EuHEA Seminar Series spring 2021
EuHEA seminar series, every Thursday at 14:00.
Presenting May 20th
Ricardo Rodrigues: From each according to means, to each according to needs? Distributional effects of abolishing asset-based payments for residential care in Austria
Chair: Pedro Pita Barros
Discussant: Bram Wouterse
The seminars are for free.
Objectives: As in other European countries, users of residential care in Austria were required to contribute to the costs of residential care based on both their income and assets. This asset-based out-of-pocket payment (OPP) for residential care – denominated Pflegeregress – was abolished in 2018. There is currently no empirical evidence on the distributional effect of this measure across income groups. This study thus aims to answer the following research questions: how was Pflegeregress distributed across different income and home ownership groups before 2018 and what were the distributional consequences of its abolishment?
Methods: The study uses a matched administrative (residential care users and mortality tables) and survey (SHARE, wave 6 for Austria) dataset on which a purposely built micro-simulation model was applied. The micro-simulation model estimates the annual OPPs for residential care borne by individuals 65+ for a reference year (2015). The distributional impact is assessed through a series of measures, including Concentration Indices (CI) and Curves (CC) and OPPs adjusted for need.
Results: The findings from the micro-simulation model show that in absolute value, users from the upper income quintile paid the highest total OPPs. However, asset-based OPPs (i.e. Pflegeregress) represented both a higher share of total OPPs paid and a higher proportion of the financial resources of lower income users, with a large share of the Pflegeregress financed through housing assets of home owners. The CC show that the 20% poorest individuals accounted for 25% of the estimated Pflegeregress paid in 2015. This is in contrast with the majority of higher-income individuals who could cover residential care fees from their income alone, without resorting to assets. Adjusting for need shows that this distribution was very much driven by the concentration of residential care in less affluent individuals. The abolishment of the asset-based OPPs for residential care in Austria thus benefited mostly those in the lower income quintiles.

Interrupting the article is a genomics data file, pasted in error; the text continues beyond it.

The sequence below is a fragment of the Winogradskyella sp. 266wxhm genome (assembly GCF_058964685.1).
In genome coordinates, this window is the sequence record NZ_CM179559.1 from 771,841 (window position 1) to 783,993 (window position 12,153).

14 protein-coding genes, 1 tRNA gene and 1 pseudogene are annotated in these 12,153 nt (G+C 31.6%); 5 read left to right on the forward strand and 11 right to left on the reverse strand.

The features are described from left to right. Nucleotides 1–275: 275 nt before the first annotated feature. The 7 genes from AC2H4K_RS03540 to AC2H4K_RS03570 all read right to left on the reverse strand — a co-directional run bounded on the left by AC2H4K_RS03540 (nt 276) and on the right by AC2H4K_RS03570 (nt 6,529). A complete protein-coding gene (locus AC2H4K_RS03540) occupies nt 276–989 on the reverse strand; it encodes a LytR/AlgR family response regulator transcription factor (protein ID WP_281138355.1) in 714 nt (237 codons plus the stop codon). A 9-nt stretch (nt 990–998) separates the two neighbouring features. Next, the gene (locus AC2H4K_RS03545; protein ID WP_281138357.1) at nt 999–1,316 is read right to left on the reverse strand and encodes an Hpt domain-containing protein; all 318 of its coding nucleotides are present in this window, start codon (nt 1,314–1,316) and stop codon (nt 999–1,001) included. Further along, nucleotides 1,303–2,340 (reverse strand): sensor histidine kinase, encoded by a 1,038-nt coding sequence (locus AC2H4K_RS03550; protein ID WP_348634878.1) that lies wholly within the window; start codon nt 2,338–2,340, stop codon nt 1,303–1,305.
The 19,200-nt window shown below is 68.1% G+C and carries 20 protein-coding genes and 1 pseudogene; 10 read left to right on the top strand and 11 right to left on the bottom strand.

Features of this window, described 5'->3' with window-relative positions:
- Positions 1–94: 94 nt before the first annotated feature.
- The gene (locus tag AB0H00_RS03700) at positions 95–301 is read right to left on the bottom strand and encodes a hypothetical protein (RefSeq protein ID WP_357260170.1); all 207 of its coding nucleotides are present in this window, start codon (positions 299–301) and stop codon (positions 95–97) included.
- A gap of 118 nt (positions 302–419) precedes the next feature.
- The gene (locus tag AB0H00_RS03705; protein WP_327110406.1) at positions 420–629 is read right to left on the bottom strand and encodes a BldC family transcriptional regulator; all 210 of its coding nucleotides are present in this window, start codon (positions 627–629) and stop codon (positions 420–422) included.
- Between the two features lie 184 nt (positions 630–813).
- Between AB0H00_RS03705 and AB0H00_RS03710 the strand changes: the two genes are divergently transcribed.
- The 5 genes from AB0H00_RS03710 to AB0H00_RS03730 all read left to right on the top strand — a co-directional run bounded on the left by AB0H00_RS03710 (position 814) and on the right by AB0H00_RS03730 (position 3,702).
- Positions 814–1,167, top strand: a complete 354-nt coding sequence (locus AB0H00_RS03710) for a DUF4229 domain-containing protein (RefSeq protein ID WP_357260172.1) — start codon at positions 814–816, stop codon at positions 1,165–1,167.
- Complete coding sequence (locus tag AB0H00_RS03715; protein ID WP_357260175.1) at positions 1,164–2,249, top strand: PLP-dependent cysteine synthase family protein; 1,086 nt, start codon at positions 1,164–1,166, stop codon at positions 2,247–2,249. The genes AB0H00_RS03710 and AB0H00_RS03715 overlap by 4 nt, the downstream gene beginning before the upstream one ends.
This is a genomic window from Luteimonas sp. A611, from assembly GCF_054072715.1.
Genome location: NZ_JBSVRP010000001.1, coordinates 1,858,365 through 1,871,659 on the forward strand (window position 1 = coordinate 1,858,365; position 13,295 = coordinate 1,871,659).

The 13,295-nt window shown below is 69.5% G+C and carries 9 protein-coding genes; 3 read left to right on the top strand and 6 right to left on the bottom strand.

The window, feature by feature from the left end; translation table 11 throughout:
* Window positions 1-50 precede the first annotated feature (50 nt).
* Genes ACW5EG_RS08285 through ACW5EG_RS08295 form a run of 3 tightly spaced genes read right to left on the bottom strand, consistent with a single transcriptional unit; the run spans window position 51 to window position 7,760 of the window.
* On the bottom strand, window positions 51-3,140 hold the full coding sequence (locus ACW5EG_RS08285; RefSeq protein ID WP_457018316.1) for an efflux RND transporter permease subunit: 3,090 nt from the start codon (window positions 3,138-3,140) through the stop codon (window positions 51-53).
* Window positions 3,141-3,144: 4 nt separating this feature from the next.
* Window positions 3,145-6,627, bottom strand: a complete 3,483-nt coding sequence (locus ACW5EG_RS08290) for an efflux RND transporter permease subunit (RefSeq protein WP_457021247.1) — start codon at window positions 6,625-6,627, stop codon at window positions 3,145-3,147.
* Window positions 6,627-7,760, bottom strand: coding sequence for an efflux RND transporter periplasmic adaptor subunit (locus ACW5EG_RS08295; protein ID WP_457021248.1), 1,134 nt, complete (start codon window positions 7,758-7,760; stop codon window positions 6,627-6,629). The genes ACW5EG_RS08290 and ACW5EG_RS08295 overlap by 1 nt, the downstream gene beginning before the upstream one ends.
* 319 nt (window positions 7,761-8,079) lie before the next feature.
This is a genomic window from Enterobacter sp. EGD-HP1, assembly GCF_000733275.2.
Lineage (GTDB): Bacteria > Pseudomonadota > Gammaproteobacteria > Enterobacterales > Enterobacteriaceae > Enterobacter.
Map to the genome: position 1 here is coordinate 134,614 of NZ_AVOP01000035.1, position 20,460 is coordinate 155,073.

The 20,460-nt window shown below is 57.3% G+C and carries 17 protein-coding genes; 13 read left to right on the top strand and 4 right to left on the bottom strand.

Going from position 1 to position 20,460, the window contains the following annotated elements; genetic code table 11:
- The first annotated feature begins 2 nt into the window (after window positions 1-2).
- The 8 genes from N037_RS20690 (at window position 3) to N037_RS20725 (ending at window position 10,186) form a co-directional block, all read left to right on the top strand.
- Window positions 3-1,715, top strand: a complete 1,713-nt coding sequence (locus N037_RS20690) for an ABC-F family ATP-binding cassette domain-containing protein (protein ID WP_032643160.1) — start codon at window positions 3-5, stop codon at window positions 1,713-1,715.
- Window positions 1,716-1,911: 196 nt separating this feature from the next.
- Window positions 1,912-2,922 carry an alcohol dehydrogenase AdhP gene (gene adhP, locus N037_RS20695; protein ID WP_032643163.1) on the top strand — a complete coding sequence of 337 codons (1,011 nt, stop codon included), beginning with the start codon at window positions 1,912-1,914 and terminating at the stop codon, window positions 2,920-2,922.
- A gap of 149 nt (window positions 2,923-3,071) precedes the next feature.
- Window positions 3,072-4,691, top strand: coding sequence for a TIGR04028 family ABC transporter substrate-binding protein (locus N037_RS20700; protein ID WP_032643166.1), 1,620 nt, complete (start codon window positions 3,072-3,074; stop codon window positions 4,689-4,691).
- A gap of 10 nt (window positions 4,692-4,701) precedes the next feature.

Discussion: The Pflegeregress fell disproportionately on low-income residential care users, which means that the regressive nature of Pflegeregress made this group the largest beneficiary of its abolishment. Given how the distribution of asset-based OPPs was influenced by residential care use and duration – both concentrated on less affluent individuals – it is questionable whether asset-based OPPs in residential care are able to target payments to wealthier individuals. Other financing options such as earmarked inheritance taxes or social insurance schemes that decouple financing from use could be alternatives to circumvent the adverse distributional effects of asset-based OPPs. Our findings show the relevance of considering the distributional implications of different financing options for care.
More about: Ricardo Rodrigues
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In response to the cancellation of the in-person EuHEA 2020 conference in Oslo, the EuHEA Seminar Series was launched with the joint efforts of Oslo’s scientific committee, EuHEA and countries’ representatives. Invitation of seminar speakers was initially guided by review scores for papers submitted to the EuHEA 2020 conference in Oslo. The web-based seminars provided a venue for bringing together the Health Economics community for sharing and discussing research. Following the success of the virtual seminar series in fall 2020, seminars will continue in 2021.